Chinese Glazes: Their Origins, Chemistry, and Recreation

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University of Pennsylvania Press, 1999 - Crafts & Hobbies - 280 pages

Selected by Choice magazine as an Outstanding Academic Book for 2000

Chinese glazes have been admired throughout history for their extraordinary qualities and colors--not least in China itself, where their appearance has been compared variously to jade, to tea-dust, to hare's fur, or to the color of the sky after the rain. Some Chinese glazes are vibrant and brilliant in tone, while others are deep, complex, and subtle, their properties seeming to change according to ambient light. Chinese glazes have long presented a technical challenge to Western potters, and this book is the most complete account yet of their nature and their reconstruction. The story of Chinese glazes is also the story of Chinese ceramics itself, one of the most fascinating and influential traditions in ceramic history.

Chinese Glazes traces the development of China's great high-fired glaze tradition from its roots in the Bronze Age, through the famous monochrome stoneware glazes of the Song dynasty, to the fine porcelain glazes of southern China. The book also examines in detail the story of China's low-fired glazes, from the time of China's first emperor to the present day. The book shows clearly how the potters of ancient China were able to work their ceramic miracles from the simplest recipes, and how modern potters can use and adapt these principles for their own work. The book contains hundreds of recipes for formulating Chinese glazes with Western materials, simple and advanced calculation techniques, as well as efficient blending procedures with local materials.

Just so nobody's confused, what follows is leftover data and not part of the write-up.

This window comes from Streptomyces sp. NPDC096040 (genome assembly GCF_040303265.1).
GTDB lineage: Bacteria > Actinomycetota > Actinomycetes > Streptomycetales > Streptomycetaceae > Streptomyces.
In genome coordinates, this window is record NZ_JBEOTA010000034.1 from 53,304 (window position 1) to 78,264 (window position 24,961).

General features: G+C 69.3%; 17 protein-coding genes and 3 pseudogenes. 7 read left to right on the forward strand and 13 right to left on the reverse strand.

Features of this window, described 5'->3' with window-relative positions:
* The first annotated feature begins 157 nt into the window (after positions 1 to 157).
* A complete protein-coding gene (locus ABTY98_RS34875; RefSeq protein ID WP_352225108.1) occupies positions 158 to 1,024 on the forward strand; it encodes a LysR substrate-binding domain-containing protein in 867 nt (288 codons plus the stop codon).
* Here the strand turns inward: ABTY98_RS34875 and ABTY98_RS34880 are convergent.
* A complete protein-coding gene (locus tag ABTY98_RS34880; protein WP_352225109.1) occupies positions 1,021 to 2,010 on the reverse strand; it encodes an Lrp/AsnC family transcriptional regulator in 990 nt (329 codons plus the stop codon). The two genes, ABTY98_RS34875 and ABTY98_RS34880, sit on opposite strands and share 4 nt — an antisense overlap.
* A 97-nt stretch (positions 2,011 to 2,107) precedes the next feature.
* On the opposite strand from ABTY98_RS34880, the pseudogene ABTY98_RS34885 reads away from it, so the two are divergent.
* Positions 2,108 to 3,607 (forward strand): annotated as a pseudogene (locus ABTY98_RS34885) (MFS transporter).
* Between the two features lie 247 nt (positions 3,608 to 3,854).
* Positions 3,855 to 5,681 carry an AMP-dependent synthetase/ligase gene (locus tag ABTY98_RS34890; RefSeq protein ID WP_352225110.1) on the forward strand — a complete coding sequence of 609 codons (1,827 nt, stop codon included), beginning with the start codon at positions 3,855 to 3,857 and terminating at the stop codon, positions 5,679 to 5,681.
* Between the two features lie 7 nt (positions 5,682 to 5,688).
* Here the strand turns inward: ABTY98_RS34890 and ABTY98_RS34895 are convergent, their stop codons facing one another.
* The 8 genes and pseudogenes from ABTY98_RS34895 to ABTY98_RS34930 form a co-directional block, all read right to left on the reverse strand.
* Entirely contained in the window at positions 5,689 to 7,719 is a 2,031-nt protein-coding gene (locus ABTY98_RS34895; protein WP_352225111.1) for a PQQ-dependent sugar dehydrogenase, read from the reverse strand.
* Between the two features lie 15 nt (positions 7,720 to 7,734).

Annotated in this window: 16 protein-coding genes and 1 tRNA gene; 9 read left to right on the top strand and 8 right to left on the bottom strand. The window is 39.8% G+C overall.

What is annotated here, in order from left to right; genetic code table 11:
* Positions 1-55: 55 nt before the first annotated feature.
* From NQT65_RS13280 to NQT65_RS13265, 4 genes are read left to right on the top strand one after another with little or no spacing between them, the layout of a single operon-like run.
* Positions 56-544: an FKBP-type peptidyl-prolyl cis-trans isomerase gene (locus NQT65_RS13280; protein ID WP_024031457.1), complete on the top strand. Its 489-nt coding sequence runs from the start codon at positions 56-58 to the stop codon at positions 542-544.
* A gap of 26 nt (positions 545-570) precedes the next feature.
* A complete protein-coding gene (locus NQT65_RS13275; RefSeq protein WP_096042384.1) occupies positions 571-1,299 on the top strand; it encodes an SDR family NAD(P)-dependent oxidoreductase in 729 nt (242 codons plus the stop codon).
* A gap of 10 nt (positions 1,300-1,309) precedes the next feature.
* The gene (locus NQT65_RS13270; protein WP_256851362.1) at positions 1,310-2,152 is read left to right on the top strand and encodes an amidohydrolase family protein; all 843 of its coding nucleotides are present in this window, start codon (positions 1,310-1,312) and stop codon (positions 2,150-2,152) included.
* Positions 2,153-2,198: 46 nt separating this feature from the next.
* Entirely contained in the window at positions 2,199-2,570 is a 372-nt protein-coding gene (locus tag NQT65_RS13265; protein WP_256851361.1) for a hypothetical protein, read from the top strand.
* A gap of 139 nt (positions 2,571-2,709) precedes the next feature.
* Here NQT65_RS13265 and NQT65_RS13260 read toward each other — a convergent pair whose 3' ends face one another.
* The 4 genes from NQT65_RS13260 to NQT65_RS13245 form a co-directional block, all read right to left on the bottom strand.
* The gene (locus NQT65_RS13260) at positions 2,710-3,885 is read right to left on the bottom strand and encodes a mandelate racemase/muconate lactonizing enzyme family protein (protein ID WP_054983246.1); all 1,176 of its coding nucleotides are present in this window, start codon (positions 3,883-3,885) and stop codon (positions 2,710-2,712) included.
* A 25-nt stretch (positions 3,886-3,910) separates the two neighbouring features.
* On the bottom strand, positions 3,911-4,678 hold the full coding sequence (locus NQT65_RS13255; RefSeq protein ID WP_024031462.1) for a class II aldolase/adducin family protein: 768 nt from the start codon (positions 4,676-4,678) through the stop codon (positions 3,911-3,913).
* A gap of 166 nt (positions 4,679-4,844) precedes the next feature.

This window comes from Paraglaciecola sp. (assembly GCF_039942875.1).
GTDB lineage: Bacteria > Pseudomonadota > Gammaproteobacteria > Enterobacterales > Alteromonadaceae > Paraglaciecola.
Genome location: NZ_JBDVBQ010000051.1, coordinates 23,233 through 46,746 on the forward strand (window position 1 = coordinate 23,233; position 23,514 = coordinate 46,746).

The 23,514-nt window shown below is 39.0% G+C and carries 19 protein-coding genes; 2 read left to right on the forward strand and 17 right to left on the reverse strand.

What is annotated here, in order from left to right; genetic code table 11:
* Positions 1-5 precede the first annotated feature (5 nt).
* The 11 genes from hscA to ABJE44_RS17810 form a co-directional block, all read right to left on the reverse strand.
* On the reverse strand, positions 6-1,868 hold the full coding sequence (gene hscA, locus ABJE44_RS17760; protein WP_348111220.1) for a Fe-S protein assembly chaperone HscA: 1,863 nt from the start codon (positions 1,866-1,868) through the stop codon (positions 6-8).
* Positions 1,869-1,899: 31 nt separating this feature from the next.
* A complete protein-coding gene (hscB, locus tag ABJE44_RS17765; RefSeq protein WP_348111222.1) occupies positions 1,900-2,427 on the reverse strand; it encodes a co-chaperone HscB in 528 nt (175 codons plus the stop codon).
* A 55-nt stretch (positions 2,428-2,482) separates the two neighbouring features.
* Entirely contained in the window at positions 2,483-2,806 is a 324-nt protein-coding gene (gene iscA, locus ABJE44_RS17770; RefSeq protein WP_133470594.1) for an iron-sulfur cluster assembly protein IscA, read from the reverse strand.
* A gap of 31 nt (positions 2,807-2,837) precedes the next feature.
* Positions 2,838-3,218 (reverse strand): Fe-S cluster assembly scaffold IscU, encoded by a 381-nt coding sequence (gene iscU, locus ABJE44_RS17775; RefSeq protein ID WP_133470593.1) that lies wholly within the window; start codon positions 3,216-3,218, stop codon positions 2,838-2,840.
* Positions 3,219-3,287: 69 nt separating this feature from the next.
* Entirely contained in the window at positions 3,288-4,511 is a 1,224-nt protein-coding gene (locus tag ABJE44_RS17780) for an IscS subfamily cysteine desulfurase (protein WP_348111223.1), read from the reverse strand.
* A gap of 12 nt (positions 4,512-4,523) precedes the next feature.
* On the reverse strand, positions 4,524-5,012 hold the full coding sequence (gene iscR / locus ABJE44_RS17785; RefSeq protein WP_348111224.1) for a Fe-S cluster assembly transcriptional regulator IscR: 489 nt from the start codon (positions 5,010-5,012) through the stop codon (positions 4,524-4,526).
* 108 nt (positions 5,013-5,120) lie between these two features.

The book is lavishly illustrated, with nearly three hundred photographs, one hundred in full color. These depict examples of the Chinese arts as found in pottery ranging from simple earthenware jars excavated at Neolithic sites to exquisitely designed dishes found in imperial tombs. They also show examples of modern Western ware that employ these remarkable glazing techniques.

 

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Contents

Contents Introduction
7
Authors Note
7
Acknowledgements
9
Neolithic and Bronze Age Ceramics
11
South Chinas Early Lime Glazes
27
The Porcelain Glazes of Southern China
47
Longquan Guan and Ge
75
The Porcelains of North China
91
Iron in Chinese Glazes
159
Copper in Chinese Glazes
167
Chinese Lowfired Glazes
189
Chinese Alkaline Glazes
213
Chinese Overglaze Enamels
231
Reconstruction of Chinese Glazes
249
Glaze Recipes
263
Chronology
272

The Stonewares of North China
107
The Blackwares and Brownwares of China
137

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About the author (1999)

Now retired from teaching, Nigel Wood was Professor of Ceramics at the University of Westminster, Harrow; Honorary Research Associate at the Research Laboratory for Archaeology and the History of Art, Oxford University; and Visiting Tutor at the Royal College of Art, London. His current research interests include Middle Eastern ceramics and eighteenth-century European porcelain.

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